Pushing the Limits of Timber Engineering at Idaho’s ICCU Arena

Pushing the Limits of Timber Engineering at Idaho’s ICCU Arena

June 11, 2024
Jordan Terry SE

Jordan Terry SE

Pushing the Limits of Timber Engineering at Idaho’s ICCU Arena

The University of Idaho had a vision to showcase what Idaho timber can do, stretching the typical boundaries of wooden buildings. That vision was recently celebrated at the ACEC National Engineering Excellence Awards where the University of Idaho ICCU Arena won a 2024 Grand Award, securing recognition as one of the top engineering projects of the year nationwide.

The University of Idaho ICCU Arena is the first venue of its kind, implementing engineered wood products to create an organically shaped roofline and highlight Idaho forestry. The new 62,000-sf, 4,200-seat arena is home to the Vandal men’s and women’s basketball teams and provides a gathering place for campus sporting events, concerts, and more.

The ICCU Arena is situated on the west side of campus, just down the hill from the iconic Kibbie Dome. Its construction cements an athletics corridor at the University, positioned near the track and field complex, golf course, swim center, and tennis courts. The facility provides recreation and event space to the University’s 11,500 students and 2,500 employees as well as surrounding community members.

ICCU Arena in front of the iconic Kibbie Dome

Through partnership and funding from Idaho Central Credit Union, the College of Natural Resources, the USDA Forest Service, alumni groups, and the student body, the University was able to make Idaho timber a focal point, despite the challenges of long spans and unique connections. The mass timber featured in this project includes long-span king-post roof trusses, glulam columns, cross-laminated and dowel-laminated timber floors. This made KPFF a natural partner with their history of mass timber research and innovation. University of Idaho Project Manager Guy Esser said, “During the design phase, KPFF’s collaborative suggestions and solutions were direct and practical in response to the project budget while still understanding the level of aesthetic sophistication that was desired by the University.”

The design and construction team, including Opsis Architecture, StructureCraft, and Hoffman Construction, were all integral to the success of the final project. Opsis led the architectural design with support from Hastings+Chivetta, a sports architecture specialist. They developed the concept of the undulating roof, mimicking the hills of the Palouse and paying homage to Idaho’s natural beauty.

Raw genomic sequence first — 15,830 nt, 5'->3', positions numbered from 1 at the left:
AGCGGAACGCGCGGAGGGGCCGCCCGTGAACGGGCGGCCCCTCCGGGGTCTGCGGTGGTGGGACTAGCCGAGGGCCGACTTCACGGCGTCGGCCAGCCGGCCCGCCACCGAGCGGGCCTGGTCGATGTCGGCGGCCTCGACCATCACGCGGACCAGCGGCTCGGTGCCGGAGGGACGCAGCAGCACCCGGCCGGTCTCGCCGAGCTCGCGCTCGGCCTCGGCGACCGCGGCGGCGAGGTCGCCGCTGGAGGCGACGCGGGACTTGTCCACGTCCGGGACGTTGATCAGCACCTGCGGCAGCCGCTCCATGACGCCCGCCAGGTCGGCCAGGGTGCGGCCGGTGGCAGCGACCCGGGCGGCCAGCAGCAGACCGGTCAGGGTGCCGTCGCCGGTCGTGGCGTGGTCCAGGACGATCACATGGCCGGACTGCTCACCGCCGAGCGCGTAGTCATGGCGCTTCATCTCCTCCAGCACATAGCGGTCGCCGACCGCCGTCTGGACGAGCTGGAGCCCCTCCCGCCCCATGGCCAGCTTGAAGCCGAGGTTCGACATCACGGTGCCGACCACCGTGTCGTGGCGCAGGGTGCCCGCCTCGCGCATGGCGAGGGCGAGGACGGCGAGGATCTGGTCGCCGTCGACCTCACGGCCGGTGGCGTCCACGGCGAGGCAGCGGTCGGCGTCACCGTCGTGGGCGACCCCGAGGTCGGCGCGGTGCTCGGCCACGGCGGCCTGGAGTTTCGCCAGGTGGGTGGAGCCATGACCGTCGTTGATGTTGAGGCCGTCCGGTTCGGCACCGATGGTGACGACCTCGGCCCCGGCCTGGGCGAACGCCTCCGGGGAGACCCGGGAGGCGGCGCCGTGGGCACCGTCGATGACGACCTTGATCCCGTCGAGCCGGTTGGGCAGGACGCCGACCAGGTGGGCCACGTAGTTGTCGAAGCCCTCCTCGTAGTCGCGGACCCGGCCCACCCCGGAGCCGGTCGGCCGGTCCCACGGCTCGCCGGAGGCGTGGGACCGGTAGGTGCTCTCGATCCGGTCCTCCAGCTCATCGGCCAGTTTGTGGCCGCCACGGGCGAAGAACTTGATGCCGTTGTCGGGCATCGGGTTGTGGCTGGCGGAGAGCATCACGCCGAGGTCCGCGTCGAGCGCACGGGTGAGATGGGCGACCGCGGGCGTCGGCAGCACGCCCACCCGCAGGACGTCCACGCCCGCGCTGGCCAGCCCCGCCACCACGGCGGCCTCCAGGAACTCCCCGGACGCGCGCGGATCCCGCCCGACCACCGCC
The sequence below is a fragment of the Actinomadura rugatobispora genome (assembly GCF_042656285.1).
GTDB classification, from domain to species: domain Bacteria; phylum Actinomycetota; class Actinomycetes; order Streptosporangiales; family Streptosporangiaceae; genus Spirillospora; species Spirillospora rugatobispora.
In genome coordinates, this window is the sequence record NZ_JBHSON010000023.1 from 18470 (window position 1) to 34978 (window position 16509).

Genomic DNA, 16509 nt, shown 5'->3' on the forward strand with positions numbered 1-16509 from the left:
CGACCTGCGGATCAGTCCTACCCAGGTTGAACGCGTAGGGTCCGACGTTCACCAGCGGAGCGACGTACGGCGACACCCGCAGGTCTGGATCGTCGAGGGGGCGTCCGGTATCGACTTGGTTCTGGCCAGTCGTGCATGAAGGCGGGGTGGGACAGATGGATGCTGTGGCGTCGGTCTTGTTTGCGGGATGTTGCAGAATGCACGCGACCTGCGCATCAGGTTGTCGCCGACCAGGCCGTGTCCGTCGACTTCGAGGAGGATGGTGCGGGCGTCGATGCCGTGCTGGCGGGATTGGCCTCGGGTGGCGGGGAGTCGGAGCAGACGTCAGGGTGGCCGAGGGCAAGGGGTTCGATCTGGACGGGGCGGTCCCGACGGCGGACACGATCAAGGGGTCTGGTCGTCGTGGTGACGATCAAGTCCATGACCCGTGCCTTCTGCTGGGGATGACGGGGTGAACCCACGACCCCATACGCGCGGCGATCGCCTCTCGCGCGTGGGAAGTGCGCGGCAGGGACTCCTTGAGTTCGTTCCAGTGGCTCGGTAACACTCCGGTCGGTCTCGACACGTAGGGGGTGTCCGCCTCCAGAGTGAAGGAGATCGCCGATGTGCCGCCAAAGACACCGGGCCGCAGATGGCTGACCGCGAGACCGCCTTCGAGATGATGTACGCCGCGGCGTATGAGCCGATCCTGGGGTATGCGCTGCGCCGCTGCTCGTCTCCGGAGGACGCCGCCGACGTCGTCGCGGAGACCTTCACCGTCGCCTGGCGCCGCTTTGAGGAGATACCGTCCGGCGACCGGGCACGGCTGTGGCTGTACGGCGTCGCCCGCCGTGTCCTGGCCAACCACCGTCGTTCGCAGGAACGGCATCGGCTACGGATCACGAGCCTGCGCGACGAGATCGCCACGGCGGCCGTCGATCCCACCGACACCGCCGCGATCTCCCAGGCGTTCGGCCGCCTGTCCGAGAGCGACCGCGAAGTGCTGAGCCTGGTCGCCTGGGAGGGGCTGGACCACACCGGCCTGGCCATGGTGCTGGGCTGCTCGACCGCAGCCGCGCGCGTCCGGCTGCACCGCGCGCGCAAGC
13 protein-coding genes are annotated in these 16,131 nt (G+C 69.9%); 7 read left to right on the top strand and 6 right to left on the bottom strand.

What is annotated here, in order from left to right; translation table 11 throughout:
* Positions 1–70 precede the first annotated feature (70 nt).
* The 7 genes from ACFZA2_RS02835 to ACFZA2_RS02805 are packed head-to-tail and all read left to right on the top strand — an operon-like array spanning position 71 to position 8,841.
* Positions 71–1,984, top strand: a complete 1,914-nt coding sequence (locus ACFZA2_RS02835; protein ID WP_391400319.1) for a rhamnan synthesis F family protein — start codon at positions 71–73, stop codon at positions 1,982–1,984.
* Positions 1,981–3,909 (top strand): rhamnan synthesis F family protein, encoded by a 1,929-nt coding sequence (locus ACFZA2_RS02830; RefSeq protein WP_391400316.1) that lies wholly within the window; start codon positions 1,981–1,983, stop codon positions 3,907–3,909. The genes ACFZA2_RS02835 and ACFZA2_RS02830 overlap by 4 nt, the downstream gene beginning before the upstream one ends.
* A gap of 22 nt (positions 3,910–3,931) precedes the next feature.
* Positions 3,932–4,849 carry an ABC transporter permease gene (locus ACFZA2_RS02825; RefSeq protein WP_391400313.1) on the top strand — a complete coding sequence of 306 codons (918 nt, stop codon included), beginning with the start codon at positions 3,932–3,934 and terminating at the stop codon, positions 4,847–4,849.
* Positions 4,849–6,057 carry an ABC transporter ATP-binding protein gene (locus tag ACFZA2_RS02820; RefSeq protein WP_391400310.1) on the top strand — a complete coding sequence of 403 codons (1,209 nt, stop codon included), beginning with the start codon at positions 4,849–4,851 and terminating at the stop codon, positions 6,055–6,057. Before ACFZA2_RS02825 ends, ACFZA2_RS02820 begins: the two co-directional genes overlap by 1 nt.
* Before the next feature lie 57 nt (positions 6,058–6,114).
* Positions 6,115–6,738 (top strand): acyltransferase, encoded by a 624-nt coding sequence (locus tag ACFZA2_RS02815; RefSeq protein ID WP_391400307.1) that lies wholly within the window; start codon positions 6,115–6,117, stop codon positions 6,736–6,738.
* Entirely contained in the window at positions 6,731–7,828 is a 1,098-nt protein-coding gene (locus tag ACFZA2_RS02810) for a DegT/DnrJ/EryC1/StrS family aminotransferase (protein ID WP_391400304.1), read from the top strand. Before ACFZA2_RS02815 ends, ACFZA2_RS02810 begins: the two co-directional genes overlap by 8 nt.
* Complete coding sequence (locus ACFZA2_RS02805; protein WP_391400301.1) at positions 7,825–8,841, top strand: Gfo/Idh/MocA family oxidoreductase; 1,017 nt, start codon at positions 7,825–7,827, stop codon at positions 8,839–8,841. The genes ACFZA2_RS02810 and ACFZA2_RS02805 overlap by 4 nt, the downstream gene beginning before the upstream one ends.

The organic geometry and gentle slopes presented a challenge for supporting the long spans. StructureCraft developed the concept of a portal frame with king post trusses for the timber roof structure, which allowed for longer, unobstructed spans without large, bulky beams. The initial massing of the roof would have required two years of fabrication to lay up all the unique curves. The team worked with manufacturers to break up the unique mass timber members into smaller pieces that could be produced using their machinery. Judsen Williams explains, “We as engineers were able to work directly with several manufacturers in Idaho to allow us to do something that had never been done before. StructureCraft took the free-formed surface of the roof and rationalized it into a series of single-curved radius and straight pieces that were manufactured more efficiently.”

King-Post Trusses

MW Engineers tackled the challenge of thoughtfully integrating critical building systems while celebrating the roof structure. Ductwork for arena ventilation was concealed between glulam members of the king-post trusses and portal frame, and pre-installed at StructureCraft’s fabrication facility to allow for expedited erection and safer installation.

Ductwork between Glulam Pairs

Hoffman Construction brought the whole project together as the general contractor and worked with subcontractors to utilize sustainable wood harvesting for the arena materials. As much as possible, they kept their supply chain local, cutting down on unnecessary emissions from transporting materials across states or countries.

Not only does the completed ICCU Arena include new and improved sports facilities to draw premier student-athletes and excite athletics fans, but the space has the capacity and flexibility to host academic events, concerts, lectures, and more. The building provides a permanent home for the Vandal basketball teams for the first time in University history, complete with coaching offices, locker rooms, athletic training facilities, and a practice gym. The new practice gym allows players uninterrupted access to a first-class training facility. Players and coaches are confident that this will help the teams improve their performance in future seasons. The arena solidifies the University of Idaho athletics reputation, drawing in spectators for a one-of-a-kind fan experience that is both intimate and exhilarating.

Ultimately, this building is a home for past, present, and future Vandals. It is a place for students to gather and for spectators to experience what it’s like to be part of “the brave and the bold.”

A spectator’s view through the portal frame
Pushing the Limits of Timber Engineering at Idaho’s ICCU Arena

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